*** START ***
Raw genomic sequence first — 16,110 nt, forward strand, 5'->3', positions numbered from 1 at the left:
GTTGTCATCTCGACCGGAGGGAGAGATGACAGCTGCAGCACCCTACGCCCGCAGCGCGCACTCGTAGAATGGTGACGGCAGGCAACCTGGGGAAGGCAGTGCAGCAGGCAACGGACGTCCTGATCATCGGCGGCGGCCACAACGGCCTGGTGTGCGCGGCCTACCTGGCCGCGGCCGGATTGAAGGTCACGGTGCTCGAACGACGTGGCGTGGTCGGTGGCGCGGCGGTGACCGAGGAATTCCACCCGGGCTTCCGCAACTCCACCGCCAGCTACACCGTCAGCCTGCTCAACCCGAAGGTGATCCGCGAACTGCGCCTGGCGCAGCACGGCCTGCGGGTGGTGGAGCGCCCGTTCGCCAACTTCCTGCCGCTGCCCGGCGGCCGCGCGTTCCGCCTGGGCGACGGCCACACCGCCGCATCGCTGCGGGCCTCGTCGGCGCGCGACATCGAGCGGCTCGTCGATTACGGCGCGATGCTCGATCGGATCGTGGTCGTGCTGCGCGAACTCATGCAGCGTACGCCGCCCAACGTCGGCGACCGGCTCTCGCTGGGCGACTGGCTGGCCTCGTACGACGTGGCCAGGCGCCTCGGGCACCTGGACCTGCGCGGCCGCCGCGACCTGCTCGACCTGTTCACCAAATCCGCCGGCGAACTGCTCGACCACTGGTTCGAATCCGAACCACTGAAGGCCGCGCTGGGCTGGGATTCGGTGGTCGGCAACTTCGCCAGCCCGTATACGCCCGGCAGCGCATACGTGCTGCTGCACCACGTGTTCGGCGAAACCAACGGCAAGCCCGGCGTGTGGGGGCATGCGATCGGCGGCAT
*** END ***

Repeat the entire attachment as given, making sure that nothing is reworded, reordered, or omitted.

Raw genomic sequence first — 16,110 nt, forward strand, 5'->3', positions numbered from 1 at the left:
GTTGTCATCTCGACCGGAGGGAGAGATGACAGCTGCAGCACCCTACGCCCGCAGCGCGCACTCGTAGAATGGTGACGGCAGGCAACCTGGGGAAGGCAGTGCAGCAGGCAACGGACGTCCTGATCATCGGCGGCGGCCACAACGGCCTGGTGTGCGCGGCCTACCTGGCCGCGGCCGGATTGAAGGTCACGGTGCTCGAACGACGTGGCGTGGTCGGTGGCGCGGCGGTGACCGAGGAATTCCACCCGGGCTTCCGCAACTCCACCGCCAGCTACACCGTCAGCCTGCTCAACCCGAAGGTGATCCGCGAACTGCGCCTGGCGCAGCACGGCCTGCGGGTGGTGGAGCGCCCGTTCGCCAACTTCCTGCCGCTGCCCGGCGGCCGCGCGTTCCGCCTGGGCGACGGCCACACCGCCGCATCGCTGCGGGCCTCGTCGGCGCGCGACATCGAGCGGCTCGTCGATTACGGCGCGATGCTCGATCGGATCGTGGTCGTGCTGCGCGAACTCATGCAGCGTACGCCGCCCAACGTCGGCGACCGGCTCTCGCTGGGCGACTGGCTGGCCTCGTACGACGTGGCCAGGCGCCTCGGGCACCTGGACCTGCGCGGCCGCCGCGACCTGCTCGACCTGTTCACCAAATCCGCCGGCGAACTGCTCGACCACTGGTTCGAATCCGAACCACTGAAGGCCGCGCTGGGCTGGGATTCGGTGGTCGGCAACTTCGCCAGCCCGTATACGCCCGGCAGCGCATACGTGCTGCTGCACCACGTGTTCGGCGAAACCAACGGCAAGCCCGGCGTGTGGGGGCATGCGATCGGCGGCAT